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Conférence / Διάλεξη

Mardi 17 mai
Πέμπτη 17 Μαΐου

Salle des conférences de l'Institut d'Études méditerranéennes,
Nikiforou Foka 130, (Vieille ville), Rethymno

Αίθουσα Διαλέξεων ΙΜΣ,
Νικηφόρου Φωκά 130 (Παλιά Πόλη), Ρέθυμνο

New Light on an Old Site. Recent Research at (and on) Protopalatial Malia

Maud Devolder Humboldt Research Fellow (Topoi-FU Berlin) / Associate Researcher AEGIS (UCLouvain-INCAL-CEMA)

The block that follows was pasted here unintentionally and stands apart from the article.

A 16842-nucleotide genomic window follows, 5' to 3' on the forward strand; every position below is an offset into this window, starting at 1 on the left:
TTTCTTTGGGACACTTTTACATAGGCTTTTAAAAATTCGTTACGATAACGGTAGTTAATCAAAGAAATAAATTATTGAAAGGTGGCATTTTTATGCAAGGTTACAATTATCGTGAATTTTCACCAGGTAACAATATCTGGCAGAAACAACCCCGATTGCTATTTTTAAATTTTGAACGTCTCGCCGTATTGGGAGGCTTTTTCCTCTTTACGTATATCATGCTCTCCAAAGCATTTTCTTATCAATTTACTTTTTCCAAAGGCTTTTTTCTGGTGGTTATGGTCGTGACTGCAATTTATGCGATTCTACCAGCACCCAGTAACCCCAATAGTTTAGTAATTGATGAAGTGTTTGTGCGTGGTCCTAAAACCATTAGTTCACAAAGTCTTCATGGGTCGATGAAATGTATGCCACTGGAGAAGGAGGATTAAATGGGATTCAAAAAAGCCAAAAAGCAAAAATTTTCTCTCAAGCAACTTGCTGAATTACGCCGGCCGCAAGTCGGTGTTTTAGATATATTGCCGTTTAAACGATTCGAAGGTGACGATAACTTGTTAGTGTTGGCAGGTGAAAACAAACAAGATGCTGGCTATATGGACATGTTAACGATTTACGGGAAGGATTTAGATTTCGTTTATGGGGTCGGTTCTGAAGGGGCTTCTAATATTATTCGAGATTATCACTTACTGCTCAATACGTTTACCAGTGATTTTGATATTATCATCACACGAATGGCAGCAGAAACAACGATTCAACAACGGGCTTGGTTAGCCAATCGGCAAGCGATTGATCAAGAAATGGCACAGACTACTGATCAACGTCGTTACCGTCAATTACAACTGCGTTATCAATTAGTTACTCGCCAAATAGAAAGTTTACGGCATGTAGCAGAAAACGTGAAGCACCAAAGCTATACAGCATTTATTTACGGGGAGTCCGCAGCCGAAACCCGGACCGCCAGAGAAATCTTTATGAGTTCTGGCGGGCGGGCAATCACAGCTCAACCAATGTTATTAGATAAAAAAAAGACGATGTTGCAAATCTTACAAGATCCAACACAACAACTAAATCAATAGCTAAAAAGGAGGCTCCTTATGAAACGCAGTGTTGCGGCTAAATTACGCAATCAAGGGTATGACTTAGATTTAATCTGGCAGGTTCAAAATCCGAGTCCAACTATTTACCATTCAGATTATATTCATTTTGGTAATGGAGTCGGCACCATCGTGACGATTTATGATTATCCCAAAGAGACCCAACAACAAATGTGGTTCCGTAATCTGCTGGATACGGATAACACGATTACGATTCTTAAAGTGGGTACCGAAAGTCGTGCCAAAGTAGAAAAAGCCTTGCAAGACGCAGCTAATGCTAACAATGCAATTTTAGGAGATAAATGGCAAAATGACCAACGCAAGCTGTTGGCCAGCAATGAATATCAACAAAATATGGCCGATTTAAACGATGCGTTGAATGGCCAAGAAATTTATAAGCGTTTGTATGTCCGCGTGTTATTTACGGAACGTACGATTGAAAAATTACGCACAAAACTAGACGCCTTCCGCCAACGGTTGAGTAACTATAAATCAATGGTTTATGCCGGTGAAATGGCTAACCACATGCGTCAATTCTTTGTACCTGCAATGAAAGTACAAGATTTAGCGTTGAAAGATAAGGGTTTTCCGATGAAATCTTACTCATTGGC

Past archaeological work on Protopalatial Malia has not failed to stress the international connections the settlement enjoyed with far-away lands as well as its links with settlements and communities in its proximate hinterland at the beginning of the 2nd millennium BC. Its internal organization, however, remains the topic of, at times, lively debates. Hence, the potential hierarchical setup of the relationship between the Palace and a series of high-profile buildings has been efficiently questioned, but risks to become sterile because of the dearth of reliable archaeological data, a deficiency mainly caused by the early date of excavations and the absence of fully presented find contexts. In this communication, I return to the results of a series of recent architectural and archaeological studies that have taken place at Malia, especially within the Palace and a building, excavated in 1960, generally known as the Dessenne Building. Located to the South of the West Court of the Palace, the Dessenne Building was interpreted as a storage complex dependent on the neighbouring Palace at the time of its discovery. In later years, it was not considered as a single complex but as two joining residential structures. The new research project launched at the French School in Athens in 2012 has allowed a reconsideration of the architectural phasing of the building, and to question the primacy of the storage function. Where the Palace is concerned, it was generally conceded that little original information was left of the Protopalatial edifice after the 1700 BC destruction. But a detailed examination of the building techniques and masonries has allowed the reconstruction of a significant part of the Palace as it stood at the beginning of the 2nd millennium BC. Such work provides crucial information regarding the development of Malia throughout the Protopalatial period, throwing new light on the functions fulfilled by the different complexes in the settlement, but also allows a better appreciation of the architectural innovations and the integration of Malia in pan-Cretan architectural practices.


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